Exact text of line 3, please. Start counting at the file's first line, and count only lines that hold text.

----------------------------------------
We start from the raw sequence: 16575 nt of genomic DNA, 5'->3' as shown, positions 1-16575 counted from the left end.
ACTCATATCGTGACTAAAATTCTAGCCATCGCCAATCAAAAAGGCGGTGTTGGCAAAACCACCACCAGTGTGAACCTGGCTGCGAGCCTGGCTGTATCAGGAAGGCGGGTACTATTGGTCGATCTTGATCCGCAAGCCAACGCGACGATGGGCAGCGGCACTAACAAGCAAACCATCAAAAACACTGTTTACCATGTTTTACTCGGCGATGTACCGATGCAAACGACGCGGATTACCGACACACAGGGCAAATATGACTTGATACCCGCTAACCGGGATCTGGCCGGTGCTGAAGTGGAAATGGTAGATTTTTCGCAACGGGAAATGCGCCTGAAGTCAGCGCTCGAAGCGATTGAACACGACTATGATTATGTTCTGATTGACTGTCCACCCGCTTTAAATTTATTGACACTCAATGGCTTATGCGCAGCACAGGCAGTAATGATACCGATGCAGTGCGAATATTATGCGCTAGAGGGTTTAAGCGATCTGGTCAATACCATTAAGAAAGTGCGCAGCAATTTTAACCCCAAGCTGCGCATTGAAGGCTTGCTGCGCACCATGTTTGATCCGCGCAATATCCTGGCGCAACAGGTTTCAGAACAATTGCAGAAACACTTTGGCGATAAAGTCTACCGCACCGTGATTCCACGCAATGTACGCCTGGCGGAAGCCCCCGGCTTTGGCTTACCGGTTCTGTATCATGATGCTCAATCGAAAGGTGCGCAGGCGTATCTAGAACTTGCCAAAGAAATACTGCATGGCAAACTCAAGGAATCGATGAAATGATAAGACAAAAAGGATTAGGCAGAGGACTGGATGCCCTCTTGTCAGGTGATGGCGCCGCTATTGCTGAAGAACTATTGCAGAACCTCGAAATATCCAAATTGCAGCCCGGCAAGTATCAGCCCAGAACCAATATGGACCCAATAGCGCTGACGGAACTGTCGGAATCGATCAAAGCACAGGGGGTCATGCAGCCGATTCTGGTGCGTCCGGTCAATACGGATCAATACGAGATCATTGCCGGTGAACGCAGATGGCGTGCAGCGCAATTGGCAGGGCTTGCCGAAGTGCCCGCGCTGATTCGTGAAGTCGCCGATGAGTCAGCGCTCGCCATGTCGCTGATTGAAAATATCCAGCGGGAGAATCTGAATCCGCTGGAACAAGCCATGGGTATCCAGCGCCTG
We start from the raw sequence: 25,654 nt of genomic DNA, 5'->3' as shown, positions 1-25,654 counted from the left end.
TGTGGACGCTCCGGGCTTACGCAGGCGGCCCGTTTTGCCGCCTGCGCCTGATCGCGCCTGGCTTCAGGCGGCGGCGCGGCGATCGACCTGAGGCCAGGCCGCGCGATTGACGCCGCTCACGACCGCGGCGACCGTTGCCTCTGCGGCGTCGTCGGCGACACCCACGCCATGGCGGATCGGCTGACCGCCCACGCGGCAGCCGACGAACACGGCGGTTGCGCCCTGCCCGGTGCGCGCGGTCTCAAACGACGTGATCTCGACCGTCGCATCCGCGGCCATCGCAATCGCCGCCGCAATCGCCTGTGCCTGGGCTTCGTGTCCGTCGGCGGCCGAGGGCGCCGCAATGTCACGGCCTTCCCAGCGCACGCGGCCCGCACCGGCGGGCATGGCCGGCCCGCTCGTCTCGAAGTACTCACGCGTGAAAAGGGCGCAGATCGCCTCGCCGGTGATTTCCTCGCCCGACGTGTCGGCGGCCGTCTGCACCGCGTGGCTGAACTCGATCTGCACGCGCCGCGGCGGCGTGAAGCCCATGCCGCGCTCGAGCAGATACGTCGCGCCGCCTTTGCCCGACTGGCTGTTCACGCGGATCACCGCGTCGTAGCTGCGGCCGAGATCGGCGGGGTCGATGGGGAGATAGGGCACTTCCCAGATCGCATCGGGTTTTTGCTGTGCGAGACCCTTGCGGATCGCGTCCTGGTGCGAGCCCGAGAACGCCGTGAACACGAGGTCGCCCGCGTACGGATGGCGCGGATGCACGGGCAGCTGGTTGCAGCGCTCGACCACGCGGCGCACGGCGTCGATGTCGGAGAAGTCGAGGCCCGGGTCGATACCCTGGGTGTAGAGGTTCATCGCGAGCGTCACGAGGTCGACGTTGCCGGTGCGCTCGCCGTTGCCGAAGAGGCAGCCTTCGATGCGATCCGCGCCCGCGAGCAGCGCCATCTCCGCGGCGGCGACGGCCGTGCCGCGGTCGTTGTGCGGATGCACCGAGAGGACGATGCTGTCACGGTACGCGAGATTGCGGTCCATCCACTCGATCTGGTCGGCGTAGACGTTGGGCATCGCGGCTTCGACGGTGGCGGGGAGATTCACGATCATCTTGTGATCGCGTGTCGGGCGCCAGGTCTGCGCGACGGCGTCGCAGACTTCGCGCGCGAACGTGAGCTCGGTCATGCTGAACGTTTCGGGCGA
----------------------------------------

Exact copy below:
We start from the raw sequence: 25,654 nt of genomic DNA, 5'->3' as shown, positions 1-25,654 counted from the left end.